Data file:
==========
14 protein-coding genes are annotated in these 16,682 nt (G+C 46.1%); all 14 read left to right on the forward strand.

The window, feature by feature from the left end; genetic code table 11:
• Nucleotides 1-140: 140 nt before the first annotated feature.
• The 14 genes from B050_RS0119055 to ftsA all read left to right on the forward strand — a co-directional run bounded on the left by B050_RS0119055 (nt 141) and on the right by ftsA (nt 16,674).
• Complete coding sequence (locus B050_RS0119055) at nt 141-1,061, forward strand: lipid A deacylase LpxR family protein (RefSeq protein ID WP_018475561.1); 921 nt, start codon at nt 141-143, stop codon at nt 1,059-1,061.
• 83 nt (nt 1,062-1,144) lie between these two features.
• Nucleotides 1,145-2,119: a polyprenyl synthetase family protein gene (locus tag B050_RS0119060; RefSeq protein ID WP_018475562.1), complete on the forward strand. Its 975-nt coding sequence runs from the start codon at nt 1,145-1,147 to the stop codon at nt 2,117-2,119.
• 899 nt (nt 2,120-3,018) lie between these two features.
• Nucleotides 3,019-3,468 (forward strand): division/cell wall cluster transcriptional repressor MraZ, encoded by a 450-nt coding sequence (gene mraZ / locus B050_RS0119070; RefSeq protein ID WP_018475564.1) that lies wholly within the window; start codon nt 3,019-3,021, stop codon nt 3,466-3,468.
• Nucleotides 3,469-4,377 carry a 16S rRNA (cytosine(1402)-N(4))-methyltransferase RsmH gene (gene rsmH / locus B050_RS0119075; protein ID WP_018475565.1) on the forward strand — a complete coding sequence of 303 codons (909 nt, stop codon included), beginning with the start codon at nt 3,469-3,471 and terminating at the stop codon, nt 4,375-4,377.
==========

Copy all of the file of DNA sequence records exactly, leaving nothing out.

14 protein-coding genes are annotated in these 16,682 nt (G+C 46.1%); all 14 read left to right on the forward strand.

The window, feature by feature from the left end; genetic code table 11:
• Nucleotides 1-140: 140 nt before the first annotated feature.
• The 14 genes from B050_RS0119055 to ftsA all read left to right on the forward strand — a co-directional run bounded on the left by B050_RS0119055 (nt 141) and on the right by ftsA (nt 16,674).
• Complete coding sequence (locus B050_RS0119055) at nt 141-1,061, forward strand: lipid A deacylase LpxR family protein (RefSeq protein ID WP_018475561.1); 921 nt, start codon at nt 141-143, stop codon at nt 1,059-1,061.
• 83 nt (nt 1,062-1,144) lie between these two features.
• Nucleotides 1,145-2,119: a polyprenyl synthetase family protein gene (locus tag B050_RS0119060; RefSeq protein ID WP_018475562.1), complete on the forward strand. Its 975-nt coding sequence runs from the start codon at nt 1,145-1,147 to the stop codon at nt 2,117-2,119.
• 899 nt (nt 2,120-3,018) lie between these two features.
• Nucleotides 3,019-3,468 (forward strand): division/cell wall cluster transcriptional repressor MraZ, encoded by a 450-nt coding sequence (gene mraZ / locus B050_RS0119070; RefSeq protein ID WP_018475564.1) that lies wholly within the window; start codon nt 3,019-3,021, stop codon nt 3,466-3,468.
• Nucleotides 3,469-4,377 carry a 16S rRNA (cytosine(1402)-N(4))-methyltransferase RsmH gene (gene rsmH / locus B050_RS0119075; protein ID WP_018475565.1) on the forward strand — a complete coding sequence of 303 codons (909 nt, stop codon included), beginning with the start codon at nt 3,469-3,471 and terminating at the stop codon, nt 4,375-4,377.